The Lack of Important Roles in Fiction for Women (and Blacks, and Gays, and Latinos, and…Name It, It’s Missing)

I was rivited by this post because it speaks to so much of the frustration I feel with MANY novels in MANY genres. So, although I haven’t read this particular book, I am thankful for this in-depth analysis and comments…especially those that offer simple solutions.
I’m an author an a heavy fiction reader. I love all kinds of books but am constantly disappointed by how few “good roles” are given to women. I give GREAT roles to women in my own novels. Not to make up for the broader lack but because they are strong women with strong minds and they want to make a difference in their worlds.
I’ve found that this “oops, I didn’t include any women” (or black, or lesbian, or other underrepresented group member) comment comes from authors who aren’t putting themselves in others’ minds.
Authors first and foremost must transfer themselves into other people. They have to expand their compassion and their intellect to see, feel, hear, taste and smell the world as some other. So when men don’t write women and white people don’t write Latino characters and straight authors ignore gay, lesbian, bisexual, transgender and questioning folks, they fail. They fail their stories and their readers. They fail our society, because nothing helps us reach across boundaries better than great fiction.


5 thoughts on “The Lack of Important Roles in Fiction for Women (and Blacks, and Gays, and Latinos, and…Name It, It’s Missing)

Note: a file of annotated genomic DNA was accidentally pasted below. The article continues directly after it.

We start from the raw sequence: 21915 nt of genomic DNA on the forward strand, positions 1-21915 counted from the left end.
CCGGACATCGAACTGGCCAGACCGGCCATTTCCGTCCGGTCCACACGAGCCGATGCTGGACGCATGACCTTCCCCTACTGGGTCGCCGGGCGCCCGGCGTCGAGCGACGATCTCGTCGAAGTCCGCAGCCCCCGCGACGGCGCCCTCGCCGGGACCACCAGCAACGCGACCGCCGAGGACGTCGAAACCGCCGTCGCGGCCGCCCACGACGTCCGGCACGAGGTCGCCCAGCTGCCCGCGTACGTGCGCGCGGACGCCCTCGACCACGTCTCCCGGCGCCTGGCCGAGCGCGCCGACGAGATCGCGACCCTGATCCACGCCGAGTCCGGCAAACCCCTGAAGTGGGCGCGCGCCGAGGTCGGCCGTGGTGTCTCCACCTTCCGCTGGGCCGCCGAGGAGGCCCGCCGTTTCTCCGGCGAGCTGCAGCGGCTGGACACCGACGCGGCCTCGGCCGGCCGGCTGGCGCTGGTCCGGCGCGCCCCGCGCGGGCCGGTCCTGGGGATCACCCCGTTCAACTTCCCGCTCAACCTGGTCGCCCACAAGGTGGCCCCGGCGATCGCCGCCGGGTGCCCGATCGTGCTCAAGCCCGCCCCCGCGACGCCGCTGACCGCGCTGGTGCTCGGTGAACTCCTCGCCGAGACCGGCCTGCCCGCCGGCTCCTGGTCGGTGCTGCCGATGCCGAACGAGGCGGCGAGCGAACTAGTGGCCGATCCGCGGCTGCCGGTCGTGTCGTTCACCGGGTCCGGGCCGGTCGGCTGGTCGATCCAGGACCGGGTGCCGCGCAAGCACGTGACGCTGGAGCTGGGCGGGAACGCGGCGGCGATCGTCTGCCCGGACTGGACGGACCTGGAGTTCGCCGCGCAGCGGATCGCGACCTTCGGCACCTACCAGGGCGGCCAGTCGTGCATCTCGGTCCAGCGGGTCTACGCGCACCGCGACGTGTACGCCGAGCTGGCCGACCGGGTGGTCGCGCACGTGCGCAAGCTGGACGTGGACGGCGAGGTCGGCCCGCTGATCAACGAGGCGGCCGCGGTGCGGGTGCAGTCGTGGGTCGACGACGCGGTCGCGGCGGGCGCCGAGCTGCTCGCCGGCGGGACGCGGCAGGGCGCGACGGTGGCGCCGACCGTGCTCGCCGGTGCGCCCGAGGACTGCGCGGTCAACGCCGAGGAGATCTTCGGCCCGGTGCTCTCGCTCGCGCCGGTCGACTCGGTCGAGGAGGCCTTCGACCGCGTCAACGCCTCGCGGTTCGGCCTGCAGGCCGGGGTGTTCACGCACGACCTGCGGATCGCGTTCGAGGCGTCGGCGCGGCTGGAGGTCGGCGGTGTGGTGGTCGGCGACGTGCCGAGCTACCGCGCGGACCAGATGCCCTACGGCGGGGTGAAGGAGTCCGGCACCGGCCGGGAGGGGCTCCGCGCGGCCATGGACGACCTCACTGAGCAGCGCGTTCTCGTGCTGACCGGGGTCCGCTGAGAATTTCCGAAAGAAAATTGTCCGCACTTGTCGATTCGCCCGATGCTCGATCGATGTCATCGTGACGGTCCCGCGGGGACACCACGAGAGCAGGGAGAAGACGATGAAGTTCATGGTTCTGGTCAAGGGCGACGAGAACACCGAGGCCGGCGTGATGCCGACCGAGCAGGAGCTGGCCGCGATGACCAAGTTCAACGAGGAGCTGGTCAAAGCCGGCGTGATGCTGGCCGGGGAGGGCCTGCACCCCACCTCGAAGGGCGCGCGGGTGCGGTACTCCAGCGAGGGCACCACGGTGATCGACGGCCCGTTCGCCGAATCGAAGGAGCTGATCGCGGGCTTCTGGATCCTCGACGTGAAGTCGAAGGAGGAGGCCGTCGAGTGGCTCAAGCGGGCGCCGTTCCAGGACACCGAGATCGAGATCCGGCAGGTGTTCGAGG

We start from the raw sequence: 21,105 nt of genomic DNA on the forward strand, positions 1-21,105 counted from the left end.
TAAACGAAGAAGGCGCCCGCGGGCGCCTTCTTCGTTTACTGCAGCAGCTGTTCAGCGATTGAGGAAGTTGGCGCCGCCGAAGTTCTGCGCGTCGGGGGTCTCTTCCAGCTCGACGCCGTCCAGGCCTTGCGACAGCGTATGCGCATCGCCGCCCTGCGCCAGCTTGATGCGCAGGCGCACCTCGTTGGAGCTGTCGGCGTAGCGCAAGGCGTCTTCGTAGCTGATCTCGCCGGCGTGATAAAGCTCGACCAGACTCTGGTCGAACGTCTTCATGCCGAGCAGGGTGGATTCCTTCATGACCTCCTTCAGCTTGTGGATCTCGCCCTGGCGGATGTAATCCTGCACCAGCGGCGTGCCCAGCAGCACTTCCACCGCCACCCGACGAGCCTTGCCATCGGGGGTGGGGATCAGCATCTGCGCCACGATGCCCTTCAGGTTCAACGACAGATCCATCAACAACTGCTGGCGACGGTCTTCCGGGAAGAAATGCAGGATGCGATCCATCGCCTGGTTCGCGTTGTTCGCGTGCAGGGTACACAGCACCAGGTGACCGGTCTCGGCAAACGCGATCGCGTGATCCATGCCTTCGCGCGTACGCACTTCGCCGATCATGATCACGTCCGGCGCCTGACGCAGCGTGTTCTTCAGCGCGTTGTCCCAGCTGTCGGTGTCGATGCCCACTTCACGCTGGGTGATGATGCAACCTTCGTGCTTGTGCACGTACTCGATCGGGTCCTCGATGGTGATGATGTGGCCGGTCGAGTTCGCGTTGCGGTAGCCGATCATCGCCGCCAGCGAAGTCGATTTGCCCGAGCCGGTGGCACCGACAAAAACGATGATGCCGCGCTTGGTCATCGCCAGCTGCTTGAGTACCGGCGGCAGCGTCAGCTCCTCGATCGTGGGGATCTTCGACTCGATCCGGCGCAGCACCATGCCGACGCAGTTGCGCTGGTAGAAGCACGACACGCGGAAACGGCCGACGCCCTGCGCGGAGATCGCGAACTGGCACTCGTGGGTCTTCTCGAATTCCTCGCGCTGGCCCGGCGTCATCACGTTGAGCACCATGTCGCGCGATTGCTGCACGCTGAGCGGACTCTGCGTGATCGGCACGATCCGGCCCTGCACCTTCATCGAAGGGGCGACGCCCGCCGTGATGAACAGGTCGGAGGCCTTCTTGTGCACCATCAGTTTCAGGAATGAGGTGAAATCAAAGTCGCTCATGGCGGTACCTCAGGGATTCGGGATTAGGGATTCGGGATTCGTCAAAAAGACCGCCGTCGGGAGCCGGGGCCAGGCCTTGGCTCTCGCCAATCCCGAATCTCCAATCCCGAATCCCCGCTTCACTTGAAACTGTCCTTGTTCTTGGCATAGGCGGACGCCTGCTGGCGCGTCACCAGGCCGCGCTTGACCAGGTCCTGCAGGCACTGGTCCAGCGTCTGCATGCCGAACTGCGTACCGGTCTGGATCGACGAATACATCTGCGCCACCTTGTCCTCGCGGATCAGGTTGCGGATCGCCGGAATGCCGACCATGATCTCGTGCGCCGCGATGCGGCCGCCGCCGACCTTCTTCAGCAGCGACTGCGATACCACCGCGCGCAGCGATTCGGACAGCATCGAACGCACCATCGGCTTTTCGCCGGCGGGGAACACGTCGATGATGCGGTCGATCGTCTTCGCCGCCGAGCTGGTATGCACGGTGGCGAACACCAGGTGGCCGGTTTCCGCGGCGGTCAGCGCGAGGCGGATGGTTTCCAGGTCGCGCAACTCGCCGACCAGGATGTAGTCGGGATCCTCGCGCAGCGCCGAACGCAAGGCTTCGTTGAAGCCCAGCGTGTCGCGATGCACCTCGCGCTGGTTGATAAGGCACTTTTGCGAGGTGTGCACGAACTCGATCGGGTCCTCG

1. AnnaJPalm

    Some writers seem to forget that the characters in their story aren’t just “characters,” their people (or impressions of people). So when an author fails to successfully portray a woman or a non-white person – anyone who can be referred to as “the Other” – then we’re not getting a good sense of how this individual functions, who he or she is, ect.

    One thing to keep in mind is that if you find yourself in the dark, not knowing how to write a certain character, simply become more knowledgeable about that person’s demographic, culture, possible background and so forth. Google, visit the library, talk to people, just expand your horizon.

    For example: At the moment, I’m in the process of creating this lesbian couple who lives in London in the beginning of the 21st century; one of the two women grew up in England with a British mother and Russian father. The father moved to England in the late 60’s; keeping that in mind, ask yourself, how has this man influenced this woman growing up? What kind of man is he? How does her sexuality affect the relationship? Here it doesn’t hurt to look up facts about Russian culture and family dynamics. There are several other things to consider, such as the British law prohibiting gay marriage until 2013 and the (lenient) Civil Partnership Act of 2004; how will that affect these women’s relationship? How are they treated by friends, by outsiders? Then you got the traditional stuff to figure out, of course, like personality traits, common interests, habits, pet peeves, ect etc.

    You see my point, right? If you’re creating a person unlike yourself and you find yourself knowing nothing outside your norm, research, research, RESEARCH.


    1. Laine Cunningham Post author

      Excellent tips, and great details to demonstrate your points. For me, writing a novel is a journey through this type of research. Answer one question, ask five more…the deeper you go, the deeper and more nuanced your characters (and the plot) become.
      Thanks for sharing your journey!

      Liked by 1 person

  2. Pingback: How to Write Women | The Writer's Corner

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